1. It does not pay for expertise, skill, or efficiency.
  2. You might not get advance payments.
  3. The final pricing might surprise clients, and there might be back and forth on the payments.

Project-Based Pricing

Here you share the complete scope of work you’ll do, and based on the expertise and the experience you provide to the client, you must set the pricing. Furthermore, here you will be able to get advance payments in a model where you get 50% in advance, 25% before the final delivery, and 25% after the final delivery. The advance payment percentage is subject to change and will likely differ from client to client based on multiple factors. So, keep this part flexible.


For projects which are always-on or go month-on-month, you can charge differently. Here, you charge slightly low because you’re getting stable work from the client. But, you must set the expectation after a specific period. Your charges could increase after the first six months or annually.

These are the three models you can follow, but also keep them flexible as client-to-client expectations and interactions would differ. So, a simple and straightforward formula you can use to get started it

Pricing = (Sum of All Costs) x (Margin that You Want to Earn + 1)

For instance, if you’re a writer and your costs include electricity bills, subscription to tools, and more, you add them and multiply it by a number which is

Offering Competitive Pricing but Ensure Profitability

You must have heard phrases such as competitive pricing, but what does it mean? The idea is to not keep the pricing too high or low compared to your peers or industry standards. If it’s too high, people might feel it’s over the top, and if you price too low, people might not expect good quality work from you. Hence keeping competitive pricing for your projects is necessary.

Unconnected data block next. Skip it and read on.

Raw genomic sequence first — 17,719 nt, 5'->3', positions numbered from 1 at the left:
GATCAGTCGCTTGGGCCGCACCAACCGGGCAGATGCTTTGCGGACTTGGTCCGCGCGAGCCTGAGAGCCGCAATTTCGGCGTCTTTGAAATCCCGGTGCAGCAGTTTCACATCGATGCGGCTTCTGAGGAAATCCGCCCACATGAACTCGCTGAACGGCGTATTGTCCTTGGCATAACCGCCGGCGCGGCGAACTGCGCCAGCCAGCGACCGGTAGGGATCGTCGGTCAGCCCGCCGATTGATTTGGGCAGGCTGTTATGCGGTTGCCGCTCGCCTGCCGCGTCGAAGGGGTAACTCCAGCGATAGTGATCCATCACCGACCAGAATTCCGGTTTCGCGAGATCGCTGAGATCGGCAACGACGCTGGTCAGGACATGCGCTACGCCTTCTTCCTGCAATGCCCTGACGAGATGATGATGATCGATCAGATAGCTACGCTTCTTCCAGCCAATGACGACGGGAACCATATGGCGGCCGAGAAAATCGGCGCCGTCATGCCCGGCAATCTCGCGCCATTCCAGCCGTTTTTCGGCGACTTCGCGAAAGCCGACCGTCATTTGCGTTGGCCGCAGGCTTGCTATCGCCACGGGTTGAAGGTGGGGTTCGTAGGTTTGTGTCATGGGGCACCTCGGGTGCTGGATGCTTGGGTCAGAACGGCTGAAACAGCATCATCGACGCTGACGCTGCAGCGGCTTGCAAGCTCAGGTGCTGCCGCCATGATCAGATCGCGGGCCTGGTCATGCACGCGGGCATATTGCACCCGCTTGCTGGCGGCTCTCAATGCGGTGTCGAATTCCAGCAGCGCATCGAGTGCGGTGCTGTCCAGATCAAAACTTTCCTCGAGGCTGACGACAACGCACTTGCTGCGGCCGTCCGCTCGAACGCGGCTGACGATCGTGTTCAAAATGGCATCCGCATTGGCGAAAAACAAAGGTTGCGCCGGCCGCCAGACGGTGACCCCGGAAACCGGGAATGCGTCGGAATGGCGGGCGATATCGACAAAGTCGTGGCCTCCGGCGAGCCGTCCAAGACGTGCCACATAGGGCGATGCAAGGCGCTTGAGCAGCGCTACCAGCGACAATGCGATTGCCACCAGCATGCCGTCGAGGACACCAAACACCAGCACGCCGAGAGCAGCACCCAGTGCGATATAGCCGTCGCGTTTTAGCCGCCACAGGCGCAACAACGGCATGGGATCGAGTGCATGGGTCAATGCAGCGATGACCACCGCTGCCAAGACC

Although the pricing needs to be competitive, know that you must be profitable. Regarding profitability, you must start by ensuring that all your needs, wants, and savings are handled. Once these are sorted, you must charge enough to grow your business.

Communicating Pricing to Clients

Communicating pricing to clients is one of the biggest challenges for any service provider, whether a beginner or a veteran. Although it gets easier with time, you must hone how to communicate pricing to your customers.

First, establish authenticity and ingenuity with the client. This is by being transparent and offering realistic deliverables. Once they know you’re genuine, you can showcase the values you will provide to the client and how that sets you apart from your competitors. Finally, the most important thing you need to do is negotiate well. There’s no rule book that can teach you how to negotiate, as each scenario is distinct and unique. So, always go in with a flexible mindset and do what works best for you and the client.


Overall, these are the various steps for setting a price as a freelancer. In summary, you must remember the following things:

  1. Always ensure profitability and have a growth mindset.
  2. Keep your pricing models flexible to accommodate more clients as long as you are benefitting from them too.
  3. Charge based on industry standards but also charge based on the value you provide.
  4. Offer unique value propositions that are scarce in the market.
Written by:
James Mew
Selljam Founder | Head of eCommerce

With 18 years of experience in the eCommerce industry, I have successfully launched and grown multiple e-commerce businesses, the 2nd one hit 7-figures in revenue within its first year. In 2022, I joined a European food technology equipment and IT service provider as their Head of E-commerce, overseeing 14 eshops across Europe and South Africa. Selljam is where I share all those ecommerce tips, tricks and hacks learned along the way that I hope will also help you on your journey to success.